Asked to identify a trading regulation that provides most cause for optimism in 2012, Richard Strollo, managing director for Southeast Asia at Philadelphia-based global logistics provider BDP International, pointed to a regional initiative — Indonesia becoming the final country to sign the ASEAN-Australia-New Zealand free trade agreement earlier this month — rather than one that might boost business on major global trading lanes. “Some customers have already jumped in” on the ASEAN-Australian-New Zealand FTA, he said.
Although cautious on the global outlook, Strollo said he is confident about Asia. “Europe is a factor in the short term, and we’re all waiting for a sustainable recovery in the U.S.,” he said. “If Europe stumbles dramatically, then that brings the U.S. in. Asia is the bright spot in all this; we’re most optimistic in Asia, and intra-Asian lanes are some of our strongest and where we are focused most sharply.”
Comparative economic growth forecasts explain why transport providers and many of the multinationals they serve will be looking to Asia to boost their bottom lines in what looks set to be a tough year for all concerned. The World Bank this month reduced its euro-area forecast from 1.8 percent to a recessionary minus-0.3 percent, while U.S. GDP is expected to grow 2.2 percent this year and 2.4 percent in 2013.
By contrast, although Asia’s twin economic engines — China and India — are expected to lose some momentum in 2012, growth will still be impressive, rising 8.4 percent in the China and 6.5 percent in India. “After expanding by 9.7 percent in 2010, GDP in the East Asia and Pacific region grew an estimated 8.2 percent in 2011, but growth is projected to ease to 7.8 percent for both 2012 and 2013,” the World Bank said.
The expected slowdown in growth rates is linked primarily to exposure to world trade after total global volumes contracted at an annual rate of 8 percent in the quarter ending October, mainly because of a 17 percent drop in European imports and the fallout of flooding in Thailand, which had global supply chain implications.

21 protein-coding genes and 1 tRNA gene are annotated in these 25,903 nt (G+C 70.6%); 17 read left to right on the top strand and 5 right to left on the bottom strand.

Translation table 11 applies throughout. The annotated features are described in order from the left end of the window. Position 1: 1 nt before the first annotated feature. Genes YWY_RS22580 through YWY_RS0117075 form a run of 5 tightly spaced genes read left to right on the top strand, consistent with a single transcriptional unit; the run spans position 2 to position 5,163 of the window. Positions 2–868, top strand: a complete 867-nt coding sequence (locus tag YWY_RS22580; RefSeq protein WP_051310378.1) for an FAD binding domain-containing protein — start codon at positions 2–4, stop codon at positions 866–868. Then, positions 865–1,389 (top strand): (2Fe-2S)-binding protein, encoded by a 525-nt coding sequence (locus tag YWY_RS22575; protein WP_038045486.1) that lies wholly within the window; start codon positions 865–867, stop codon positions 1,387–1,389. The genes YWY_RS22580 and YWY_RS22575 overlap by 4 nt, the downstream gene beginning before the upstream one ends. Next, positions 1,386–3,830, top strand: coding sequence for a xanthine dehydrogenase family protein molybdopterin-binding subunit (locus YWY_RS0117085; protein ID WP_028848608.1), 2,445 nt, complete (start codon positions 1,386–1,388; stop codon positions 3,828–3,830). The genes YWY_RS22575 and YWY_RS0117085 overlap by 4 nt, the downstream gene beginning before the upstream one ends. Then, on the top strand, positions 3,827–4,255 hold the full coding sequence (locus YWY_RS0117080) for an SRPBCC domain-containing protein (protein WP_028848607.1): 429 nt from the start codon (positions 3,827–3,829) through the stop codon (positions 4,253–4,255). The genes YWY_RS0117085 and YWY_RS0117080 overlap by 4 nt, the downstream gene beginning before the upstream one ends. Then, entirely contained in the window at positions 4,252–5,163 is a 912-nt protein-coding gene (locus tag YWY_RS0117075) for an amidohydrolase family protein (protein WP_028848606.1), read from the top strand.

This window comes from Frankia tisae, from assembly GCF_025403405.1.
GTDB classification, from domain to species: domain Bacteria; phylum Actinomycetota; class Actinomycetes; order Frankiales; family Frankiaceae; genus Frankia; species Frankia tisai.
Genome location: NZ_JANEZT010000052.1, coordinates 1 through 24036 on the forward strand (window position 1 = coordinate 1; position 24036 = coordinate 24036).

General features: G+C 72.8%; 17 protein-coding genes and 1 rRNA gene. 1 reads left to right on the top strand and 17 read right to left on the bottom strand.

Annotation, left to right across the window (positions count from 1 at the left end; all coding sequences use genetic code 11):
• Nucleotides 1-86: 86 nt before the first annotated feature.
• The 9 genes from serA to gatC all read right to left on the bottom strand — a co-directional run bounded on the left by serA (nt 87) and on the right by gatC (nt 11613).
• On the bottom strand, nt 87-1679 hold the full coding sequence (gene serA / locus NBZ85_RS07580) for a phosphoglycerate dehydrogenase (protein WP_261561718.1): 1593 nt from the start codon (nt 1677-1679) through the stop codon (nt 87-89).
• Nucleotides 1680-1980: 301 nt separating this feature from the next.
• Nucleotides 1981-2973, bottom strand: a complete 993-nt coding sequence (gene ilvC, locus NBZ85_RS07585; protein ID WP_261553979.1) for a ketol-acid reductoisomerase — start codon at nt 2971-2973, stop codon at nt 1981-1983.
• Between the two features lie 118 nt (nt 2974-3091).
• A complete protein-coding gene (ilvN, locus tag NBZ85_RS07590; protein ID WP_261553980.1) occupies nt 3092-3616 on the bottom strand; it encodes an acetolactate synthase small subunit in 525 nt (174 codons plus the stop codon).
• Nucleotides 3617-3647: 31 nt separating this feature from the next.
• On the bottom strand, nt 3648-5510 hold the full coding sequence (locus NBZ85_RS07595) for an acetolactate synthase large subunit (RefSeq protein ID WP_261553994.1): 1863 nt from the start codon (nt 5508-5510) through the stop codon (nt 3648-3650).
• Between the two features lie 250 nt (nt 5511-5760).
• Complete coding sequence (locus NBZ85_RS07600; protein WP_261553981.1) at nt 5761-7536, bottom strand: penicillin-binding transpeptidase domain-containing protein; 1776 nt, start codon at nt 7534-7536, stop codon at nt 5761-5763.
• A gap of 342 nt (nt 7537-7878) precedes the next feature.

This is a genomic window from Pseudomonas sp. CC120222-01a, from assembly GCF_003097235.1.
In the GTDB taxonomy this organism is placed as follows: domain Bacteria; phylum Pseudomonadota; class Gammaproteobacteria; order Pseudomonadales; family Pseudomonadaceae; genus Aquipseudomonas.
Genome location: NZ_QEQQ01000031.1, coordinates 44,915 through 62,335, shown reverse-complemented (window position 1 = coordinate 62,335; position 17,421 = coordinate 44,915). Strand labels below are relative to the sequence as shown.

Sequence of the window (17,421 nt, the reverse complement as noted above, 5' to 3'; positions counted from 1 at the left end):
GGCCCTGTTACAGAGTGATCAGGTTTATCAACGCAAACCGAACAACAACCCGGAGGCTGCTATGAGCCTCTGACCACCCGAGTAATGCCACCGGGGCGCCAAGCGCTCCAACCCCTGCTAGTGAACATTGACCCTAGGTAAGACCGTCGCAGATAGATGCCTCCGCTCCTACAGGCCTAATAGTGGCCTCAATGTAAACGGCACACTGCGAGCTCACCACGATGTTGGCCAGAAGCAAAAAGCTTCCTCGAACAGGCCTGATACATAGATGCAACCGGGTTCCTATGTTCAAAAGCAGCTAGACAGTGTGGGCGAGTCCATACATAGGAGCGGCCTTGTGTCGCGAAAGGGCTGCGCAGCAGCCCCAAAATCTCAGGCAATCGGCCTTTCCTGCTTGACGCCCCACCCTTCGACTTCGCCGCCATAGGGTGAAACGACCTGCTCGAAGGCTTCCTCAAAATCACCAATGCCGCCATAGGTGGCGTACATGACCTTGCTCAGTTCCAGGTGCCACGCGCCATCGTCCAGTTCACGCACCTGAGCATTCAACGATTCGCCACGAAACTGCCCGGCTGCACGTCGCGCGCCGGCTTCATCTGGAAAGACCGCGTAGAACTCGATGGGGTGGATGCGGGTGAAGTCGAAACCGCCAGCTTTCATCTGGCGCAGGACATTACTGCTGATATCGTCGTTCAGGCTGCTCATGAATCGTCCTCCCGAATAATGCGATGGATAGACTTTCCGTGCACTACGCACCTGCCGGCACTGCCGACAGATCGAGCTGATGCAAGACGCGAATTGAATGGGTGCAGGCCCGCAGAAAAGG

“If the situation in Europe deteriorates sharply, global trade could fall by 5 percent or more, with serious implications for the very open East Asia region,” the World Bank warned.
But although Asia isn’t without its troubles, there is little dispute that this year and in the long term it will be the prime source of global economic growth. As Asians look to their own region for economic opportunity rather than the traditional powerhouses of the West, where does this leave the United States?
A look at U.S. container trade volume growth over the last decade underscores that, economically at least, the U.S. for some time has been facing West across the Pacific rather than gazing back, with historical pull, across the Atlantic.
But this economic reality hasn’t always been reflected in trade policy or political focus.
The attention deficit was addressed to some extent when the U.S. and a host of Pacific powers signed the Trans-Pacific Partnership in November. Designed to “enhance trade and investment,” the broad outline covers a range of supply chain and regulatory issues that should improve U.S. access to the world’s fastest-growing markets, although negotiations over the specifics will last at least a year.
“U.S. exports to this region are essential to the president’s goal of doubling U.S. exports in the next several years,” said Ben Rhodes, deputy national security adviser for strategic communications. “In fact, nearly all of the efforts that we’re going to be making toward that export goal take place in this part of the world.”
Obama said the TPP would help boost trade and jobs and enable the U.S. to “compete and win in the markets of the future.” Given just how critical Asia will be to U.S. and global prosperity in the coming years, it could prove to be one of his most salient statements.
Contact Mike King at firstname.lastname@example.org.